Tue 04 Nov 2014
In late 2013 and before the Kremlin became (overtly) involved in the civil uprising sweeping Ukraine, some pundits focussed less on the political implications of an Eastern European country falling to revolutionaries and were more concerned with a single text message presumably sent by the incumbent government just before it fell. The message read: “Dear Subscriber, you are a registered participant in a mass disturbance.”
At the time, the message was described as the “most Orwellian text ever sent,” and indeed, the nature of the Ukrainian government’s attempt to deter protestors was unprecedented. However, the message – and the context in which it was sent – also highlights the underlying paradox of the mobile telephone as a surveillance dispositive and a tool individuals might appropriate to subvert those watching. Certainly, the protesters’ locations were revealed to authorities because of the locative features imbedded in modern phones; however, aside from enabling the government to observe (and attempt to suppress) the protesters, the phone is also likely to have played a crucial role in the organisation of the protest in the first place. Just as occurred in 2001, when Filipino protesters used mobile phones to form an ad hoc “smart mob” to peacefully overthrow the government, mobile phones would have been employed by Ukrainian protestors to communicate with each other and spread their revolutionary fervour. Thus, the modern telephone deserves consideration as two-sided coin: a device choc-full of features enabling surveillance of individuals, while at the same time, these devices empower individuals to, at times, subvert those who might be watching.
Regarding the first side of the coin, it is not difficult to identify why the mobile phone has been labelled “the snitch in our pockets.” Indeed, the phone is an amalgamation of many technologies that could enable surveillance in and of themselves. It is location-aware, camera-equipped, blue-tooth and wifi-stumbling, and constantly engaged in two-way communication with the service towers upon which it relies, and the app servers (most of which are located abroad and have dubious approaches to security and data-collection) running in the background. Then, as though to render it the perfect surveillance tool, many people rely so heavily on their mobile phones to stay in touch, that it gets ported around as much as house keys, and warms the bedside table (if not pillow) throughout the night.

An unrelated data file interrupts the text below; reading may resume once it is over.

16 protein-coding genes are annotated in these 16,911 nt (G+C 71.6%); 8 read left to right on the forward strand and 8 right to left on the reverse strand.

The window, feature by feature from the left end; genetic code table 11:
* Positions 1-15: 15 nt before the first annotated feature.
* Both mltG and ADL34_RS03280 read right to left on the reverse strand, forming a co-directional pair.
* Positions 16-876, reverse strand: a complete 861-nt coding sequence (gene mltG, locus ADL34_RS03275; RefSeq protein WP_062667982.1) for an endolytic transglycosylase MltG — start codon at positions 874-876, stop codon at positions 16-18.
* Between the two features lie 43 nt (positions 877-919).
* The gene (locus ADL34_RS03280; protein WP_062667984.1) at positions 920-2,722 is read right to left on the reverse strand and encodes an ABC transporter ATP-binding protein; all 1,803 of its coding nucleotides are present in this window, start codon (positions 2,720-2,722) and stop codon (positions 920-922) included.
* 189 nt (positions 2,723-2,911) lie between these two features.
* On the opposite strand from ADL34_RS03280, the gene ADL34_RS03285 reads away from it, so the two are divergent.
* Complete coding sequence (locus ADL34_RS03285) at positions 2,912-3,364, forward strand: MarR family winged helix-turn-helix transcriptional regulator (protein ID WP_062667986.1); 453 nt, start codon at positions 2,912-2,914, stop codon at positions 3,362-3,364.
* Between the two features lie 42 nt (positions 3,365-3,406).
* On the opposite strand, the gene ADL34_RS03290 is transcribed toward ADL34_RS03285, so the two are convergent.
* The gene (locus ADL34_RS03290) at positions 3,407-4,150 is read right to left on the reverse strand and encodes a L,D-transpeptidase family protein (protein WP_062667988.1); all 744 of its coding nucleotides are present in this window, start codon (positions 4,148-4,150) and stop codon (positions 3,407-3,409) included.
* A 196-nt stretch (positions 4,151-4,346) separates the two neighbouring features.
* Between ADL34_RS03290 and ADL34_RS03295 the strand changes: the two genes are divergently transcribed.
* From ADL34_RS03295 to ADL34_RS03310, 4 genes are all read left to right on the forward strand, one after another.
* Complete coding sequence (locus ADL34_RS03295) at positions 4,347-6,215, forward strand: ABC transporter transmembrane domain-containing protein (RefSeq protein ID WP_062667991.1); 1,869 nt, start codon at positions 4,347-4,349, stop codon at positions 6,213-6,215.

However, aside from a lingering suspicion that our mobile data is being collected somewhere by someone, little is known about the extent to which our phones are being monitored. It is enough though, to recognise the potential for extensive and revealing data collection takes place. Particularly with respect to call logs and location information, this data can form the basis of an intimate personal profile of the phone owner. German newspaper, Zeit highlighted the nature of such personal profiles when it presented the poignant data visualisation of politician, Malte Spitz’s movements and call logs based entirely on collected by Deutsche Telekom over a 12 month period (available online at http://www.zeit.de/datenschutz/malte-spitz-data-retention). Interesting, Deutsche Telekom refused to grant Spitz every piece of information it had collected relating to his phone – claiming it was too sensitive, even for Spitz’s eyes.
Regarding the second side of the coin though, many of the phone’s surveillance-enabling attributes also present distinct advantages to the individual. Not least of which is the sense of security it provides. For example, driving has existed for more than a century, but only recently have drivers felt uneasy when embarking on a long journey without their mobile phone at hand. Similarly, location information can be used to find Alzheimer patients, young children and lost hikers. But perhaps more importantly, the phone can be used to broadcast messages straight to recipients’ pockets. The results of which can organise large groups of people to peacefully (or otherwise) overturn entire governments. Particularly evidenced by the events in Manilla in 2001, which are likely to have been mirrored in Kiev in 2013/2014, the telephone can confer power from the few to the many.
Thus, the phone is at once a surveillance enabling device and a tool that can greatly assist the plight of the individual – who at times might be looking to subvert those with the capacity to observe. However, this duality is only viable so long as communication between telephones cannot be surveilled and censored – in which case, those looking to incite revolution must look further than the hi-tech device attached to their arm.